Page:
DeGroot says he first noticed that substitutions were an issue when he added ingredients to increase reproduction and milk production in a ration.

He didn’t see a result, so he started to look at what went wrong and discovered the ingredients weren’t there. “Since then, I’ve discovered that it’s not always the problem that an ingredient is missing; sometimes, it’s double or triple the amount,” he says.

“If you’re aren’t sampling and testing ingredients, it can be a guessing game if the right ones are there,” says DeGroot. Even if you are using a complete mix, you are susceptible to errors.

5. Specify ingredients

Be specific about the actual ingredients, brand names and amounts. Include these on your ration sheet in addition to nutrient requirements.

“I specify exactly what I want, and the mill has to send it back for my approval. If you send nutrient specs only, it becomes a least-cost ration and substitution of inferior ingredients is likely,” says DeGroot.

The most common substitution he sees is sodium bicarbonate and sodium sesquicarbonate. “If I ask for a specific ingredient, there is a reason I ask for it,” states DeGroot.

He also says to be specific with carriers in the ration. “A carrier substitution can change the whole viscosity of a ration-rice hulls and almond shells are two completely different things.”

Here is an example how DeGroot specifies an ingredient:

      Brand Name    Recommended feeding level

      Zinpro 100    .0079 pounds per head per day

Zinpro products contain micro-tracers, which gives nutritionists a sampling tool to ensure that their products are making it into the ration.

6. Set guarantees

Set and request guarantee levels for each feed ingredient in the ration. This needs to be defined in the specifications sent by the nutritionist.

You should get what you pay for, and asking for a guarantee is one way to ensure just that.

“If you don’t ask for a guarantee you are not demanding quality, and dairy producers need to start demanding quality,” says Dibble.

“If you don’t know substitutions were made and don’t adjust rations based on substitutions, you might have problems,” says Manuel Soares of FeedWatch, a feed-management software program from Valley Agriculture Software.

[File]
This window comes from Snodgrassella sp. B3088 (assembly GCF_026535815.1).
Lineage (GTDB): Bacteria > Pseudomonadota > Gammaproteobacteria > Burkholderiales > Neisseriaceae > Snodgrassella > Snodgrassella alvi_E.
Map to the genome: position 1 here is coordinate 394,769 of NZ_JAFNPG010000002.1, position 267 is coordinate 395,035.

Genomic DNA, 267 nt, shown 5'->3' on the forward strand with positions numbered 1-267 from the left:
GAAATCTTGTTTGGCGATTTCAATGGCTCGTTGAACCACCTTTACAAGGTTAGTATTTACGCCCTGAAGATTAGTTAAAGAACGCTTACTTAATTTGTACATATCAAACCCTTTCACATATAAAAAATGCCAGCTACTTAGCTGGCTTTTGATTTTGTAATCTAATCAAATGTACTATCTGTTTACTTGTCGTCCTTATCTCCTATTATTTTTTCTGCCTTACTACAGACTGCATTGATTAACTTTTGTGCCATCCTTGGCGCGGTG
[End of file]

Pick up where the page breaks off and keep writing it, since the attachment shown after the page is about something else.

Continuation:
Following these guidelines can help you ensure that correct feed ingredients are being delivered to your farm and you are getting what you pay for.


There are differences between ingredients

Substituting ingredients may give you the least-cost ration, but you need to be aware that there are differences between ingredients.

“If the intended purpose of the ingredient is to be absorbed in the intestine, the inferior product might not make it to the small intestine,” says Brad Barr, president of William C. Loughlin and Company, which markets value-added feed ingredients for livestock and poultry.

“Ammonium chloride from China is cheaper, but it will cake up, making it very difficult to work with and store. The U.S. product is 40 percent more expensive, but it doesn’t cake up,” he further explains. If you want to substitute, you have to be comfortable with the potential side-effects.

You may not get the results promised by research trials if you substitute ingredients. “Don’t substitute ingredients unless they are backed by peer-reviewed research specific to that class and method of manufacturing,” Barr states. 

Substitutions have different purity levels and may not be as stable. Inferior ingredients may mix differently, settling to the bottom and affecting ingredient compatibility and accurate nutrient delivery to the cow.

Meet with your preferred suppliers

Not only should you have a list of preferred suppliers, you should have a sit-down meeting with your nutritionist and the production supervisor at the feed mill. Interview them to discuss compatibility of ingredients, their mixing ability and bulk density. Go on a tour of the mill. Find out what the quality-assurance protocols are.

“It is in everyone’s best interest to have a sit-down meeting with the supplier and discuss goals, feeding expectations and to see the assays on vitamins, minerals and heavy metals,” says Brad Barr, president of William C. Loughlin and Company, which markets value-added feed ingredients for livestock and poultry.

Right now, there is an influx of feed ingredients coming into the United States from foreign countries. “Approximately 90 percent of the inorganic trace minerals used in today’s dairy rations are coming from a foreign country,” says Barr.

It is very important to pay attention to assays and purity levels of ingredients.